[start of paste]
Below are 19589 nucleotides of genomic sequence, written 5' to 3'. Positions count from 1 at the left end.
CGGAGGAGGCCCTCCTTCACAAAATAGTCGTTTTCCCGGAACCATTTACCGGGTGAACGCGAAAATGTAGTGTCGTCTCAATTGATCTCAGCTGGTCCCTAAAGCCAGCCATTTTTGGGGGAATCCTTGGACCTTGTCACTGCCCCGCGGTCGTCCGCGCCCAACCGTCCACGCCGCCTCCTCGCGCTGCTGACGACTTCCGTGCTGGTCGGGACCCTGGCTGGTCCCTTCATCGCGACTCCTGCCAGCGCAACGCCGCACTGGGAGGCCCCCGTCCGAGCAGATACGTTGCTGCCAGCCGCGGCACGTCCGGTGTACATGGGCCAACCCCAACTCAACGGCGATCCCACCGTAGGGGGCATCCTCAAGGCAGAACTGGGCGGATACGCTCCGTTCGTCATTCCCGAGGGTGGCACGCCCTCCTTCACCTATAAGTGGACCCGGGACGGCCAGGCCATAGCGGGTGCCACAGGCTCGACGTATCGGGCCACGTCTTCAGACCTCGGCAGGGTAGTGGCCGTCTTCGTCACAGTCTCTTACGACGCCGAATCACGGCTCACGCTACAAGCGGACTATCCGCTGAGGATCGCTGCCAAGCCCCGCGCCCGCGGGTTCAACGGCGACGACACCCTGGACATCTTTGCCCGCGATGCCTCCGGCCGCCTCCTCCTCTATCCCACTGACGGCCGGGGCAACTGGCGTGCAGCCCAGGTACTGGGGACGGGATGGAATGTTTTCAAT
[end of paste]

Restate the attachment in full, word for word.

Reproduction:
Below are 19589 nucleotides of genomic sequence, written 5' to 3'. Positions count from 1 at the left end.
CGGAGGAGGCCCTCCTTCACAAAATAGTCGTTTTCCCGGAACCATTTACCGGGTGAACGCGAAAATGTAGTGTCGTCTCAATTGATCTCAGCTGGTCCCTAAAGCCAGCCATTTTTGGGGGAATCCTTGGACCTTGTCACTGCCCCGCGGTCGTCCGCGCCCAACCGTCCACGCCGCCTCCTCGCGCTGCTGACGACTTCCGTGCTGGTCGGGACCCTGGCTGGTCCCTTCATCGCGACTCCTGCCAGCGCAACGCCGCACTGGGAGGCCCCCGTCCGAGCAGATACGTTGCTGCCAGCCGCGGCACGTCCGGTGTACATGGGCCAACCCCAACTCAACGGCGATCCCACCGTAGGGGGCATCCTCAAGGCAGAACTGGGCGGATACGCTCCGTTCGTCATTCCCGAGGGTGGCACGCCCTCCTTCACCTATAAGTGGACCCGGGACGGCCAGGCCATAGCGGGTGCCACAGGCTCGACGTATCGGGCCACGTCTTCAGACCTCGGCAGGGTAGTGGCCGTCTTCGTCACAGTCTCTTACGACGCCGAATCACGGCTCACGCTACAAGCGGACTATCCGCTGAGGATCGCTGCCAAGCCCCGCGCCCGCGGGTTCAACGGCGACGACACCCTGGACATCTTTGCCCGCGATGCCTCCGGCCGCCTCCTCCTCTATCCCACTGACGGCCGGGGCAACTGGCGTGCAGCCCAGGTACTGGGGACGGGATGGAATGTTTTCAAT